March 25, 1884 Joel and Phoebe Vannoy James H. and M.J. Vannoy, his wife $600 – to take effect after the death of both Joel and Phebe
Oct 15, 1888 Jechonias and Nancy Estes Lazarus and Elizabeth Estes $200 – this is not the same land as he sold to William Buchanan Estes
Nov. 30, 1893 Lazarus Estes Elizabeth Estes Paid $436.65 by money from sale of her father’s property – this is very odd

The Final Years

The 1890 census is missing, of course, but the 1900 census shows us three generations in a row, living in Estes Holler.

Lazarus and Elizabeth are now ages 55 and 53, respectively, have been married for 33 years, and had 10 children of which, 5 are living.  Since the 1880 census, Martha was born in the fall of 1880, followed by James C. (Columbus) and Charlie T. (Tomas) in 1883 and 1885, respectively.

On one side of their household lived Lazarus’s mother, Rutha Estes, now age 75 and next door, on the other side, Cornie had married Worth Epperson and William George Estes had married Ollie Bolton.

Lazarus claims he owns his land mortgage free and both Lazarus and Elizabeth can read and write.

Elizabeth’s parents had passed away, Joel in 1895 and her mother, Phoebe in 1900.  Joel lived to be 82 in spite of his mental illness and Phoebe outlived him by 5 years and lived to be 82 as well.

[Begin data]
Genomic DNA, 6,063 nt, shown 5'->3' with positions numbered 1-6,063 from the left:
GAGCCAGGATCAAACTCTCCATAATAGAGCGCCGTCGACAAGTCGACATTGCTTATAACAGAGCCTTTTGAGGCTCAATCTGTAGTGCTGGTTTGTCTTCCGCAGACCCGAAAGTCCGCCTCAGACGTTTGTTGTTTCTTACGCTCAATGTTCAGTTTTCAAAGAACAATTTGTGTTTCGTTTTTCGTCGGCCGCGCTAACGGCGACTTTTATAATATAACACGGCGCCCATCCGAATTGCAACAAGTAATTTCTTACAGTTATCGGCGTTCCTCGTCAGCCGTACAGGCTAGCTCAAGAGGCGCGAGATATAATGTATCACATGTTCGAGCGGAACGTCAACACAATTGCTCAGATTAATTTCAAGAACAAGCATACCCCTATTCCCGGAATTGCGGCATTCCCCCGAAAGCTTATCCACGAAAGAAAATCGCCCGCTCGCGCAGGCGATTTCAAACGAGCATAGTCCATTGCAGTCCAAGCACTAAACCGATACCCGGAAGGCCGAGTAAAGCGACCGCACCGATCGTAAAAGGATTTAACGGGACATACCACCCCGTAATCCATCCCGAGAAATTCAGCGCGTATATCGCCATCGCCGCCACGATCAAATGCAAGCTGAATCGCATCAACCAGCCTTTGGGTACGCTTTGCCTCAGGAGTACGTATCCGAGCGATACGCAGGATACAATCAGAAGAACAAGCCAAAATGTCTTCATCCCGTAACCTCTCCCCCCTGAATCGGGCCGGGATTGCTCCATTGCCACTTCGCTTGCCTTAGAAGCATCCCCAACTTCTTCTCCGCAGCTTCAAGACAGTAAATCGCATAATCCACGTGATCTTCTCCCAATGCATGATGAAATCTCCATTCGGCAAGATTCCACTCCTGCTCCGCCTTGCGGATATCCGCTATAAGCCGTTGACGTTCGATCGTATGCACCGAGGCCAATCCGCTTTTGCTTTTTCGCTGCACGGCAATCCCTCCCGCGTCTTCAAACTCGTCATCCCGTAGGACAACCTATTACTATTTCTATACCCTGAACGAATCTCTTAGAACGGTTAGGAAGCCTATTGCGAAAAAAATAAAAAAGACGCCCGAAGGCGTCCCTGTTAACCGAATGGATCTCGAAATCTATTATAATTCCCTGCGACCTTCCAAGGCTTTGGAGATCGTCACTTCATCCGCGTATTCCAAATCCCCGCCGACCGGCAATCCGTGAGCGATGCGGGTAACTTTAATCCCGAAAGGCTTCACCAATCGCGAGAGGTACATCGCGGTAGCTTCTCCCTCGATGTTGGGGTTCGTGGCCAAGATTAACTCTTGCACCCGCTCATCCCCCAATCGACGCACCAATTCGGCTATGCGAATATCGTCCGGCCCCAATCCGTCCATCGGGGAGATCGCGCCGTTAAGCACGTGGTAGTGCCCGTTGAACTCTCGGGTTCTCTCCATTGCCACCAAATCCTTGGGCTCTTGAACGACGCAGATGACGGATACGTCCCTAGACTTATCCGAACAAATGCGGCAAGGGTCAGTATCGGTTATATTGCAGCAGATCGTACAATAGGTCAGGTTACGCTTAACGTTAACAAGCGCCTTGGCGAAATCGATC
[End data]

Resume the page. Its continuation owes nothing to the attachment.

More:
The 1910 census is the last census where we find Lazarus and Elizabeth Vannoy Estes.  Their 3 married children still live within sight of their home and Lazarus’s unmarried sister lives with them.  Lazarus’ mother Rutha has passed.  Cornie and William George are still living probably exactly where they were before, and Martha has been married to William Norris for 10 years.  They live beside William George Estes, but tragedy would strike in 1911, when Martha dies, probably in or related to childbirth.

Elizabeth has also buried 3 grandchildren in the past decade, children of William George Estes and Ollie Bolton – one who burned to death when William and Ollie’s cabin burned in Estes Holler.  That would have been a terrible, heartbreaking funeral, especially given that the family traditionally prepared the body for burial.